ing a hole in the wall with his brogue, and picking up all the large gravel within his reach to pelt the ducks with—those useful Irish scavengers. Let us speak to him. ‘Good-morrow, Shane Och the bright bames of heaven on ye every day! and kindly welcome, my lady ; and wont ye step in and rest—it's powerful hot, and a beautiful summer, sure—the Lord be praised.’ ‘Thank you, Shane. I thought you were going to cut the hay-field to-day; if a heavy shower connes, it will be spoiled; it has been fit for the scythe these two days.” Sure it's allowing to that thief o' the world Tom Parrel, my lady. Didn't he promise me the loan of his scythe ; and, by the same token, I was to pay him for it; and depinding on that, I didn't buy one, which I have been threatening to do for the last two years.” “But why don't you go to Carrick and purchase one?’ ‘To Carrick!’ Och, 'tis a good step to Carrick, and my toes are on the ground (saving your presence), for I depinded on Tim Jarvis to tell Andy Cappler, the brogue-maker, to do my shoes; and, bad luck to him, the spalpeen I he forgot it. “Where's your pretty wife, Shanet’ “She's in all the wo o' the world, ma’am dear. And she puts the blame of it on me, though I’m not in the faut this time, anyhow. The child's taken the small-pox, and she depinded on me to tell the doctor to cut it for the cow-pox, and I depinded on Kitty Cackle, the limmer, to tell the doctor's own man, and thought
•policy he supported as a member of the House of
she would not forget it, becase the boy's her bachelor; but out o' sight out o' mind—the never a word she tould him about it, and the babby has got it nataral, and the woman's in heart trouble (to say nothing o' myself); and it the first, and all.” “I am very sorry, indeed, for you have got a much better wife than most men.” “That's a true word, my lady, only she's fidgetty like sometimes, and says I don't hit the nail on the head quick enough ; and she takes a dale more trouble than she need about many a thing.” “I do not think I ever saw Ellen's wheel without flax before, Shane?’ ‘Bad cess to the wheel —I got it this morning about that too. I dopinded on John Williams to bring the flax from O'Flaharty's this day week, and he forgot it; and she says I ought to have brought it myself, and I close to the spot. But where's the good says I ; sure he’ll bring it next time.” “I suppose, Shane, you will soon move into the new cottage at Clurn Hill I passed it to-day, and it looked so cheerful; and when you get there you must take Ellen's advice, and depend solely on yourself.” “Och, ma’am dear, don't mintion it; sure it’s that makes me so down in the mouth this very minit. Sure I saw that born blackguard Jack Waddy, and he comes in here quite innocent like—“Shane, you’ve an eye to squire's new lodge,” says he. “Maybe I have,” says H. “I am yer man,” says he. “How so?” says 1. “Sure I’m as good as married to my lady's maid,” said he “ and I'll spake to the squire for you my own self.” “The blessing be about you,” says I, quite grateful— and we took a strong cup on the strength of it—and, depinding on him, I thought all safe; and what d'ye think, my lady! Why, himself stalks into the place —talked the squire over, to be sure—and without so much as by yer lave, sates himself and his new wife on the laase in the house; and I may go whistle.' " It was a great pity, Shane, that you didn't go yourself to Mr Clurm.’ ‘That's a true word for ye, ma'am dear; but it's hard if a poor man can't have a frind to dopind on.’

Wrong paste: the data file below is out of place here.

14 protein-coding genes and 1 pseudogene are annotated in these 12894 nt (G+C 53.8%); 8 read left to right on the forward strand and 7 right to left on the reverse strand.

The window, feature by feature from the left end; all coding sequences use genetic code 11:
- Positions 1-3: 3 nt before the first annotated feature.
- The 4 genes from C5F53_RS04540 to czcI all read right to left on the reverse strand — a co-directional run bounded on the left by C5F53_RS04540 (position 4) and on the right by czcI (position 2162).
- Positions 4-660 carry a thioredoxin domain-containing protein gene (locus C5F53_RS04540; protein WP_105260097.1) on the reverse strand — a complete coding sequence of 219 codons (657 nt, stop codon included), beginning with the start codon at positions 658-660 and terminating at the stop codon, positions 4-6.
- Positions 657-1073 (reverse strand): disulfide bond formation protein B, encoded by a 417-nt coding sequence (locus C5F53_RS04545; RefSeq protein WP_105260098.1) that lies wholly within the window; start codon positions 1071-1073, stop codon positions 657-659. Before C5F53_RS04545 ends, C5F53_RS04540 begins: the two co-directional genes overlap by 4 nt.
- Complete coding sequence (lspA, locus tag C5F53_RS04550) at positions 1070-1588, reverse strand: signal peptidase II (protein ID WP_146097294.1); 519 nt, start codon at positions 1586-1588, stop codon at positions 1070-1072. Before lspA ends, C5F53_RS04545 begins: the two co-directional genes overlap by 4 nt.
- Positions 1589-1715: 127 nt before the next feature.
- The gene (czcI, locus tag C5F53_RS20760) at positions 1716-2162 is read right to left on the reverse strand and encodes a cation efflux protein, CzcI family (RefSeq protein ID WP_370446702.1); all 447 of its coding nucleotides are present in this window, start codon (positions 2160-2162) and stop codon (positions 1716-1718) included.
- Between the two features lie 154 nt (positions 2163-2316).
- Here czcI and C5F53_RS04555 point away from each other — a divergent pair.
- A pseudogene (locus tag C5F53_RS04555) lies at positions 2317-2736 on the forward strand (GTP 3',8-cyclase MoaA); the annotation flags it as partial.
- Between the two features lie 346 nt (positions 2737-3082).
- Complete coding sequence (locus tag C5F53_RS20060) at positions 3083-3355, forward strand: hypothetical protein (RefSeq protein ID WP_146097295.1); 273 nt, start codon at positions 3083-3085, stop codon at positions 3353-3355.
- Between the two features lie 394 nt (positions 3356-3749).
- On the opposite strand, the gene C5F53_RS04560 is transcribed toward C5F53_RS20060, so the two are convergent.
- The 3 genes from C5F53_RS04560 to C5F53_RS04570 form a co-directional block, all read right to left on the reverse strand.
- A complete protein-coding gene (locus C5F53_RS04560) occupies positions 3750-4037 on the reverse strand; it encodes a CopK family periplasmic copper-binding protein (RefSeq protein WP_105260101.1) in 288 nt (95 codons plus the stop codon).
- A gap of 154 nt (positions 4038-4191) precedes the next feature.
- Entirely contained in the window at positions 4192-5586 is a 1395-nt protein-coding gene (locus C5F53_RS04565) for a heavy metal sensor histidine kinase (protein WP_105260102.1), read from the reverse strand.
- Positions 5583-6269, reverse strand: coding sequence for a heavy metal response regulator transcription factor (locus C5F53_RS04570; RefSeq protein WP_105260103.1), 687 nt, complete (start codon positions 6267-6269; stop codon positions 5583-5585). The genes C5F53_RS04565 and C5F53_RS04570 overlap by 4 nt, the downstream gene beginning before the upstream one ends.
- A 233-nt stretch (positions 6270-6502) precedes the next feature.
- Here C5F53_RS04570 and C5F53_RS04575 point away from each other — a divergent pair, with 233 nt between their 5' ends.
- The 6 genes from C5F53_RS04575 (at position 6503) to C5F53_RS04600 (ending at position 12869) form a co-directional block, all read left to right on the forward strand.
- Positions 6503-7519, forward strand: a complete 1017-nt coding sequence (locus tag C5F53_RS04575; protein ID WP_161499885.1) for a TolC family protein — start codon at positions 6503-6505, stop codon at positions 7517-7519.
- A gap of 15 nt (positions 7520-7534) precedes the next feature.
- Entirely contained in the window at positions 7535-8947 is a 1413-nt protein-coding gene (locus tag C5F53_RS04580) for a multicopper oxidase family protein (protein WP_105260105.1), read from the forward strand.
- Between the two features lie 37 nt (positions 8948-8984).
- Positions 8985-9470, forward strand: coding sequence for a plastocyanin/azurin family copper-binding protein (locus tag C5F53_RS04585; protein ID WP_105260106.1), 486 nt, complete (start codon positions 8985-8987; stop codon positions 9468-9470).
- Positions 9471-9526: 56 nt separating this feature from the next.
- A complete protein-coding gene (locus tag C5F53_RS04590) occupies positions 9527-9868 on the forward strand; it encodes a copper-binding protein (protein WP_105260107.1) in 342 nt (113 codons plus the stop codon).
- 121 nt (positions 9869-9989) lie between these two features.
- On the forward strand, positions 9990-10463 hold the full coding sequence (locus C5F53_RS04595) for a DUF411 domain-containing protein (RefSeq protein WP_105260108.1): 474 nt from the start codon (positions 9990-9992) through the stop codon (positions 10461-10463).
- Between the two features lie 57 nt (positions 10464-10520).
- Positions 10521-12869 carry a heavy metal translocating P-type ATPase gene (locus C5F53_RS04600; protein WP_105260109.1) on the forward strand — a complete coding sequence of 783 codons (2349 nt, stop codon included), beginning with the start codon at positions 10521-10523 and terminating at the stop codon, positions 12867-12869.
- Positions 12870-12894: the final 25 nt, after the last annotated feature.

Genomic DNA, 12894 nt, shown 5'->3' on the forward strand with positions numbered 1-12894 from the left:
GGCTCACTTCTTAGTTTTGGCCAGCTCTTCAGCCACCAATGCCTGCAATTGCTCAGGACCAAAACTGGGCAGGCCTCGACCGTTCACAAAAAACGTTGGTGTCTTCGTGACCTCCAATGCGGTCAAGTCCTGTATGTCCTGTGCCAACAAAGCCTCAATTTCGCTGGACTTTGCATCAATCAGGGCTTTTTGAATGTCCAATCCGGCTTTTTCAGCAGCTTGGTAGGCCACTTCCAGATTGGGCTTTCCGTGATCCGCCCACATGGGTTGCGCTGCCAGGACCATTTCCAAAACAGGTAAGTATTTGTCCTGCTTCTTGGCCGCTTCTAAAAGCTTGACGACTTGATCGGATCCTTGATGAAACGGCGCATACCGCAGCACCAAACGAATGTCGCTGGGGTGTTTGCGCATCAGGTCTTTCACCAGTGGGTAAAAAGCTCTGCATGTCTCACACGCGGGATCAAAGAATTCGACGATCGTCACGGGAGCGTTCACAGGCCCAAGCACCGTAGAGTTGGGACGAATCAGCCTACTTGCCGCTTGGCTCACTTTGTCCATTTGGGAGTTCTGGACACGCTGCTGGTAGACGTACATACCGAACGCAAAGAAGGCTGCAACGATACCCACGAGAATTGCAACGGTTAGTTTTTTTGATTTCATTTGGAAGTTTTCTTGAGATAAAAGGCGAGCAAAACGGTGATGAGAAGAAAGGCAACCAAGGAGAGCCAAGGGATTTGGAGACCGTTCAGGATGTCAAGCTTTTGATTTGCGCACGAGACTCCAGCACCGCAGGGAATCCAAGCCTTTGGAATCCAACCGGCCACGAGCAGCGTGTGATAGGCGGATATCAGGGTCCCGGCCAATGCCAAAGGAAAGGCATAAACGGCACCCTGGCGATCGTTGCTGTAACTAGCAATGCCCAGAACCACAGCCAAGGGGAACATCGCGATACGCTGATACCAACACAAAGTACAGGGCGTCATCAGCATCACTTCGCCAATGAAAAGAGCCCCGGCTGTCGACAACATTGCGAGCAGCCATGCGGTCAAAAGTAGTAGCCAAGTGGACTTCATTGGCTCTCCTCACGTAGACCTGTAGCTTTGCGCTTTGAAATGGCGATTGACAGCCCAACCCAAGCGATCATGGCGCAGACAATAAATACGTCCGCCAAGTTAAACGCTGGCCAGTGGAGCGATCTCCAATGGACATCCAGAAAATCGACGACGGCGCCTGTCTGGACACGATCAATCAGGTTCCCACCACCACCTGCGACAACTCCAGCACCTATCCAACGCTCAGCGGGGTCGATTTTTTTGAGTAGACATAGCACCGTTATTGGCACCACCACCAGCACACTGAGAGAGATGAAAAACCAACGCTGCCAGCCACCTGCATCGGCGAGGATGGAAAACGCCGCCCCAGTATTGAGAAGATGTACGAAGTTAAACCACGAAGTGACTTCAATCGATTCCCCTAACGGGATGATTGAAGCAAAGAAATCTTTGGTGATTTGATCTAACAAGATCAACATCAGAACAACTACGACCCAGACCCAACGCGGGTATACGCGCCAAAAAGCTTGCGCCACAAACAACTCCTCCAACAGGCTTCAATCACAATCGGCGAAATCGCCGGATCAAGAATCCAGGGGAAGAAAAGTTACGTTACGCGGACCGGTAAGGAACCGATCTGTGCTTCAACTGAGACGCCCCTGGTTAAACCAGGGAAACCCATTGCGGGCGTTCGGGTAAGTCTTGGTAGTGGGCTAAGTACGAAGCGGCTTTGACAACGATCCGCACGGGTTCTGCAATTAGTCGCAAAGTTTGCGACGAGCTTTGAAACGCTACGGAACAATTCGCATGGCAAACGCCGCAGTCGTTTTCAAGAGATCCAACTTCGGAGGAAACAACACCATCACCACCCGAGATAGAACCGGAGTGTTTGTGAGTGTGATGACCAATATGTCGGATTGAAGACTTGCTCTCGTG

sir Edward LYTTON BULwen.
SIR Edward Lytton BULwer is the youngest son of the late General Bulwer of Haydon Hall, county of Norfolk. He is said to have written verses when only five or six years old, but he has certainly never attained to the higher honours of the lyre. His poetry is in general stift and artificial At Cambridge, Mr Bulwer (his baronetcy was conferred upon him by the Whig government, whose
Commons) was the successful competitor for the prize poem, and his first appearance as an author was made in 1826, when he published a volume of miscellaneous poems bearing the juvenile title of Weeds and Wild Flowers. In the following year he issued a poetical tale, O'Neill, or the Rebol, something of the style of Byron's Corsair, and echoing the tone of feeling and sentiment most characteristic of the noble poet. The following lines will illustrate our remark:—